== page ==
This report responds to certain requirement of the Haitian Refugee Immigration Fairness Act (HRIFA)of 1998 that authorized certain haitian Nationals and their dependents to apply to adjust their status to legal permanent residence. SEction 902(k) of the act requires the comptroller general to report every six months on the number of Haitian nationals who have applied and been approved to adjust their status to legal permanent residence. The reports are to contain a breakdown of the numbers who applied and the number who were approved as asylum applicants, parolees, children, without parents, orphaned children, or abandonned children; or as the eligible dependents of these applicants, including spouses, children, and unmarried sons and daughters. Reports are to be provided until all applications have been finally adjudicated. This is our seventh report.
RESULTS IN BRIEF
As of March 31, 2002, the Immigration and Naturalization Service (INS) had received a total of 36,420 HRIFA Applications and had approved 7,351 of these applications. The Executive Office for Immigration Review (EOIR) had 198 applications filed and had approved 98 of them. Details on the categories of the applicants and approvals are provided in this report.
Haitian Applicants are to send their applications to INS's Nebraska Service Center in Lincoln, Neb. INS's contractor at the service is responsible for processing the applications up to the point of their adjudication by INS examiners. An application may be adjudocated at the service center or in the INS district with jurisdiction over the area where the alien applicant resides. Generally , applications that are complete and evidentially sufficient can be adjudicated at the service center, according to INS officials. If an interview is required or other issues need to be resolved, the application is to be forwarded to the appropriate INS district where the applicant can be interviewed and the application adjudicated. data on Haitian applicants are to be entered in INS's Computer Lynked Application Information System (CLAIM).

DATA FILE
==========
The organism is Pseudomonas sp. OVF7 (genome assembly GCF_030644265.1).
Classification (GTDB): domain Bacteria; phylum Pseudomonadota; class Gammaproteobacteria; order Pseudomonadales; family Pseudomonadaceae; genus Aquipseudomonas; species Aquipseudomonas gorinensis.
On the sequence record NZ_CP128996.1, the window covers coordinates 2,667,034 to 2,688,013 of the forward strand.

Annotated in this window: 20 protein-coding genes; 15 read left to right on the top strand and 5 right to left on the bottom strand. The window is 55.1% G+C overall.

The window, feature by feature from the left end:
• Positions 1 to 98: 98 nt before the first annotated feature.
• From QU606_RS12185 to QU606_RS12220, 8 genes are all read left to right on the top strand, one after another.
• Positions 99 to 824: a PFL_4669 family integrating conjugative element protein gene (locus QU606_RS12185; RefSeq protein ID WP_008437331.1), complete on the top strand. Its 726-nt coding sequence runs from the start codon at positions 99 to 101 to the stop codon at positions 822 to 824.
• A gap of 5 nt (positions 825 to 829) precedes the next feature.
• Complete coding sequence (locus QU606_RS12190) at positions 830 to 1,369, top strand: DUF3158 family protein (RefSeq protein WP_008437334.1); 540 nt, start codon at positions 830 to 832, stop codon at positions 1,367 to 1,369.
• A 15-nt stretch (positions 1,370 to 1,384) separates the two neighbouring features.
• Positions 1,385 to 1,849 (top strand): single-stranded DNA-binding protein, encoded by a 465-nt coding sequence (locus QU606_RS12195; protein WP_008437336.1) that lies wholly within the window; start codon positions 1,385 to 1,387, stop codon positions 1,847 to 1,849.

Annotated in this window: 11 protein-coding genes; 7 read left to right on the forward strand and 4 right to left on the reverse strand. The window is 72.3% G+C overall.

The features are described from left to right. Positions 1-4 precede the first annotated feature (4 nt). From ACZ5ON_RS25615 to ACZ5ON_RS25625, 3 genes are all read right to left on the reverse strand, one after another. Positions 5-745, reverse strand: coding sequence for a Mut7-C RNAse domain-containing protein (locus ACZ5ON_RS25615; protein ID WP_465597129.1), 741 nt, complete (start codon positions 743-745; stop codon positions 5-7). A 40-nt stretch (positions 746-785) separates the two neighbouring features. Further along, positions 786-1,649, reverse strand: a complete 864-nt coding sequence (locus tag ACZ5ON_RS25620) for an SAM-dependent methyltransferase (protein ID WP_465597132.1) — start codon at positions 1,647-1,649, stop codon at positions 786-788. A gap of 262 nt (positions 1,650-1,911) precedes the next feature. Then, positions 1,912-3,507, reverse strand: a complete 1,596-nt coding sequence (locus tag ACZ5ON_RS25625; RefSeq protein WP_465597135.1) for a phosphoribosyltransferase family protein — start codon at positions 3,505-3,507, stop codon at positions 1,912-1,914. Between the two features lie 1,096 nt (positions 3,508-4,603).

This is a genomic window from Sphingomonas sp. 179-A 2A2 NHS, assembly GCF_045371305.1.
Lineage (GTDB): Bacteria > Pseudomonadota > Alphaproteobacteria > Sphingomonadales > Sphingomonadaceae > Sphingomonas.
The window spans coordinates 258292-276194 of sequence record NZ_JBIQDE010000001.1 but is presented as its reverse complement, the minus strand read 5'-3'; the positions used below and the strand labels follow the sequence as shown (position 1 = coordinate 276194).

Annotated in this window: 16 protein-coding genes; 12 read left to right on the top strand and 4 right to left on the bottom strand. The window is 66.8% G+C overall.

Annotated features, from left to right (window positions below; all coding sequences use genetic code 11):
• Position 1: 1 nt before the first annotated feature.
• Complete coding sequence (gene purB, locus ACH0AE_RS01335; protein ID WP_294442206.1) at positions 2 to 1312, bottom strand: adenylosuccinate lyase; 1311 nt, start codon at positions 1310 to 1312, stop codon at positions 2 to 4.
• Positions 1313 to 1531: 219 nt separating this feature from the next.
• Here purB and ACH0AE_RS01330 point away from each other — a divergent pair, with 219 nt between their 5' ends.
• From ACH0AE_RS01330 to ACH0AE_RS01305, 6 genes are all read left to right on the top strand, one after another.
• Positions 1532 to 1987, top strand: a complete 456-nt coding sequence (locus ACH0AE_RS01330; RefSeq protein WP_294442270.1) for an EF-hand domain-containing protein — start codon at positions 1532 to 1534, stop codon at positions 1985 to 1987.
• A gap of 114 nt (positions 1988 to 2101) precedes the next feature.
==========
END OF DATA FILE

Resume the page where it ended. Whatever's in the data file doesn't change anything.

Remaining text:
Haitian Nationals who are eleigible for HRIFA should file their applications with EOIR rather than INS if
they have (1) a prooceeding pending before the Immigration Court or the Board of Immigration Appeals, or (2) a pending motion to reopen or reconsider filed on or before May 12, 1999. Thus, Haitian Nationals who are in deportation, closed, are to file their HRIFA application with EOIR, not INS. Data on Haitian applicants are to be entered in EOIR's case-tracking system, the automated nationwide System for Imigration Review (ANSIR). The deadline for principal applicants filing an application for adjustmnent of status under HRIFA was March 31, 2000. Dependents of principal applicants have no application deadline.
HRIFA Applications Received by INS
As of March 31, 2002, INS data showed that INS had received 36,420 HRIFA applications at the Nebraska Service Center, all of which had been entered into CLAIMS. The categories and numbers of these applicants are shown in table 1. As of March 31, 2002, INS had approved 7,351 applications for adjustment of status under HRIFA.
Table -1: HRIFApplications and categories of applications Received and Approved by INS, as of March 31, 2002
Principal/Depend.--Categ.--CLAIMS Applic. #apprv.
Principal=Asylum 17,306 Number Approved= 4,178
Principal=Parolee 8,896 Number Approved= 1,693
Principal=Child/wo/parent 1,226 Numb. Apprv=74